Buffy smiled at the irony, feeling a familiar clenching in her throat. Death never was what it was supposed to be in their line of work. Sacrifices were perpetually shat on; no rest for the weary. She could buy that. The tension in her lifted a little. She hadn’t expected to come back, either, hadn’t expected she’d have to live through it all again.
“Looks like you and me just have another thing in common, then,” she said, and her hand reached forward slightly, the tips of her fingers brushing his where they rested on top of the sheet.
“Suppose we do. Dying isn’t what it used to be.”
No, it’s not, she thought, remembering the gashes on her knuckles after she clawed her way out of the grave, the gashes on Spike’s when she came to his crypt soon after. Same with you, he had said.
“Do you remember…”
Spike tensed at her words, ghostly remnants of a brilliant burn engulfing his palm.
“The last few days at all? Me? Taking care of you?”
His shoulders slumped with relief. “Remember Dawn.”
“When you woke up, you mean,” she said quietly.
“No, can sort of remember sensing her nearby. It all seems kinda distant and flighty.”
“I was here, too, you know,” she went on. Her eyes drifted down to settle on his chest. “I talked to you a lot.”
Spike inclined his head slightly at that, intrigued.
“Did you, now? And what did you say, luv?”
Her eyes darted up to his when the affectionate term rolled off his lips. He seemed more open now, curious.
“I said…I was worried, at first. But then I remembered that you’re a pro at getting beat on, and you’d be okay.” He smiled wistfully and looked away. “I asked where you’d gone, what you’d been doing in LA. Asked…wondered if you had thought…if you had thought about me, at all. Remembered the things I said when we…”
“I thought you were gone, dead. And…I came to terms with it. It’s what you wanted; it was your hero’s death. ‘Death, glory, and sod all else,’ right? But I regretted everything I never got to say…or said too late.”
Spike’s jaw clenched, his eyes closing tight. His lips worked soundlessly, pursing, tense. He didn’t want to hear this.
“I meant it. In the Hellmouth. I meant it.” Her hand grasped his and pressed her palm to his. “I never stopped. It’s not something I can just say…and…”
Spike’s eyes were wide, disbelieving. He wanted to tell her it was all lies, an act of desperation when she realized her fuck buddy was going up in smoke. He wanted to yell and cry and demand she stop yanking his chain because it was all she ever did and he was tired of it. It was the best send off he could ask for, so why not leave it at that? But he knew better. Those three words were not doled out generously. They were words she often neglected, words she feared and shrank from.
“You meant it?” He tried to sound hard, angry. Tried to dredge up some signature hateful sarcasm, but strands of hope threaded themselves into his query.
“Of course I did.”
“Then what were you doing with that berk, the Immortal?” He stared her down, stripping all her defenses away, peeling at the sinews of her heart, chipping at her so leaflets of flint flew off her emotional ramparts. There was a burning in her chest where something stirred and warmed. Oh, Spike…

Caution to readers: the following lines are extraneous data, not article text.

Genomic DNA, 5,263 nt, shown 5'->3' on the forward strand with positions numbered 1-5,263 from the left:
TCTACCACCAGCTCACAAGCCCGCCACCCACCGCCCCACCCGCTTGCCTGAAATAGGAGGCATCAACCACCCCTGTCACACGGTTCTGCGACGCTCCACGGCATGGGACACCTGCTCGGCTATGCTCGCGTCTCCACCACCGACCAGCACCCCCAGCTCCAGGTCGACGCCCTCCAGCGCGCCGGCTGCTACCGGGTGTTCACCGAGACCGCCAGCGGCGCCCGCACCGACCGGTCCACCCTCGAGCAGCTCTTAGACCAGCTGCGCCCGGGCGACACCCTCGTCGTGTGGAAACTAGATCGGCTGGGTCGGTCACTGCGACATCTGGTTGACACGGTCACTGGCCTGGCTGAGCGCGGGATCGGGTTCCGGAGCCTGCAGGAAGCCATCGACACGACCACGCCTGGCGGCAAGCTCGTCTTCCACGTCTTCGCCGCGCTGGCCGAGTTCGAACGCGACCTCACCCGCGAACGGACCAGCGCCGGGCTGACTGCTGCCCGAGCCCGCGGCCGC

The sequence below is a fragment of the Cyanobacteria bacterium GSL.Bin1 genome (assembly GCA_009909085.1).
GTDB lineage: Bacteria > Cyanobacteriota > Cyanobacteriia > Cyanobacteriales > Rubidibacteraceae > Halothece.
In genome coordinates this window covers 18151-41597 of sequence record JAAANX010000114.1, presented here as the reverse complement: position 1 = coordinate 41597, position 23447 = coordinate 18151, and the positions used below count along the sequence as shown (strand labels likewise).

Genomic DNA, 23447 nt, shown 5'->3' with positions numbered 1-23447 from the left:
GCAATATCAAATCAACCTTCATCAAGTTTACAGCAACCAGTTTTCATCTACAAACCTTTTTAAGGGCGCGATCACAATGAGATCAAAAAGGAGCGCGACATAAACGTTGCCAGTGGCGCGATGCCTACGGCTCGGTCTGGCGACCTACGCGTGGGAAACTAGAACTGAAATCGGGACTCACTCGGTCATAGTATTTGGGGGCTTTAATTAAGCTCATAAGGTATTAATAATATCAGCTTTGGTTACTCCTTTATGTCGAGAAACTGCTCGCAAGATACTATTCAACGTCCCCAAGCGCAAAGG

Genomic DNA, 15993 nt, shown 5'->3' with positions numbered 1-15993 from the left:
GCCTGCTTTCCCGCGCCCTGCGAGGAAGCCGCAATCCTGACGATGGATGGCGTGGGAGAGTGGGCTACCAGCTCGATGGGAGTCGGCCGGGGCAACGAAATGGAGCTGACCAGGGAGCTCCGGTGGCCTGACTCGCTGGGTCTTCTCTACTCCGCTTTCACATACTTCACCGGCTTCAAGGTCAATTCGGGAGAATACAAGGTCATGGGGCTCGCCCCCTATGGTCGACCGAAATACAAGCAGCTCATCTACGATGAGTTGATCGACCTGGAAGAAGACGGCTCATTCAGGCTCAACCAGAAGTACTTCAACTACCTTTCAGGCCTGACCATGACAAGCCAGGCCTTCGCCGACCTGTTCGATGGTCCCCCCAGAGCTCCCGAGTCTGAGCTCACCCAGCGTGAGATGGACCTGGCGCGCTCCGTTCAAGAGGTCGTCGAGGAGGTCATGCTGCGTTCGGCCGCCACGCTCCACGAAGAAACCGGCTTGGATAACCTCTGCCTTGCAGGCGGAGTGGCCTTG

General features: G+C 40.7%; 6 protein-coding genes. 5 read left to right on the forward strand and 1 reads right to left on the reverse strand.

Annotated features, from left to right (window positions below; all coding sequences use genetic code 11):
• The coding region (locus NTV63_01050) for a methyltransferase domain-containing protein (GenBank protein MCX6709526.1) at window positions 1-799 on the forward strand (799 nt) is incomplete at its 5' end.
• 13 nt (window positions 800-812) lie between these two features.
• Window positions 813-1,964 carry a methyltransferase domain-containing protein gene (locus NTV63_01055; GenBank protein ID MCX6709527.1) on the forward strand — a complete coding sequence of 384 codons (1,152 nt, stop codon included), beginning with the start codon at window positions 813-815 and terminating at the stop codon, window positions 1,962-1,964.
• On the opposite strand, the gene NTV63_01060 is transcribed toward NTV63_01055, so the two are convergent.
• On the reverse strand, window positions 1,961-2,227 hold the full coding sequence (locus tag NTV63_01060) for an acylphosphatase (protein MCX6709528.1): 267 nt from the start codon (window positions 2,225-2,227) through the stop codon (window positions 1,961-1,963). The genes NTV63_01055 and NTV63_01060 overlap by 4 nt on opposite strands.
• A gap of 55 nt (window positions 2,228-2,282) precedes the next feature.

She could have made this an argument. Could have called him on his shit and his wrong choices, but reason and cooler heads prevailed. She could surprise him, too.
“Living,” she said, her eyes wide and wet. “So one of us was living…” she said quietly.
A sob caught in Spike’s throat, and he turned away from her, even as her hand squeezed his.
“It’s what you wanted from me, wasn’t it? I listened, Spike. Everything you said to me, I heard.” She gently clasped his chin in her hands and tilted his face to hers. He fought back the tears, but they came, trickling onto her fingertips. She wiped them away, the pad of her thumb smoothing over his cracked lips.
“Back…back in Sunnydale, I asked if… if what we had had to mean something. It does mean something. I want to try, try and…” A pained gurgle rattled in her throat, her eyes downcast. Spike watched everything surface, amazed that she was laying herself open so that he could comb through the treasures of her heart. He had never seen a woman bear pain quite so beautifully and fully as Buffy did. She felt so much, he knew, but she trampled and stomped it into submission, locked it in a box, and sank it to the bottom of her psyche. And here it was, all scattered like the remnants of a shipwreck. He had felt jealousy, betrayal, anger, and resignation that she had moved on. And perhaps it wouldn’t have been so bad if it just hadn’t been bloody Marco, of all people. But seeing her now, he felt like a fool.
His mind drifted to those that had been left behind or had fallen in his wake to lay themselves down on the altar of Angel’s war. Darling, sweet Fred. How the girl deserved happiness. How she had managed it for a bit with Wes, until Smurfette came along and huffed and puffed and blew their little house down. Wes had been a broken man without her, eaten away by the cancer of her memories, of ‘what ifs’ that were a constant living reminder in Illyria. He had died alone, and Spike had been willing to do the same. He had been willing because he hadn’t known, had been afraid of the possibility waiting here for him.
Buffy opened her eyes when his hand slid into her hair, rubbing a few strands between his fingers. The tip of her thumb still rested on his lips. When their eyes met, it felt like some string had been linked between them and was tugging at her to get her attention. Tugging and tugging, like she needed to be reminded of something urgent. Something about love being disastrous, full of pain, never works out, only ends in suffering. But she didn’t want to listen. She had for too long.
“Seems you’ve done some growing in this last little while,” Spike said, his fingers pressing against the fullness of her cheek. “Some eating, too.”
She smiled at that, the tension deflating rapidly. “When you don’t have to worry about everyone around you dying every hour of every day, it does wonders for your health,” she murmured.
Her palm curled against his own cheek, tracing the deep dip along his jaw. “Looks like you could still use some more blood, though.”
“Could use a lot of things,” he whispered, grasping her hand in his, and pressing her fingers to his mouth to gently kiss her knuckles. Her heart gave a start at the caress.
This was what she had been missing, what was always there, but an unwelcome distraction. She could have yielded herself to this, but maybe Spike was right. Maybe she did need the pain that he caused her, that she caused herself, to make it through, to survive. But she wasn’t the only girl in the all the world anymore, and the burden no longer was hers to carry alone. Looking at his deep blue eyes, she thought, This is our time now. It’s what we deserve. It’s what I deserve.
And with that thought she leaned forward against his chest, their lips meeting in a kiss full of promise.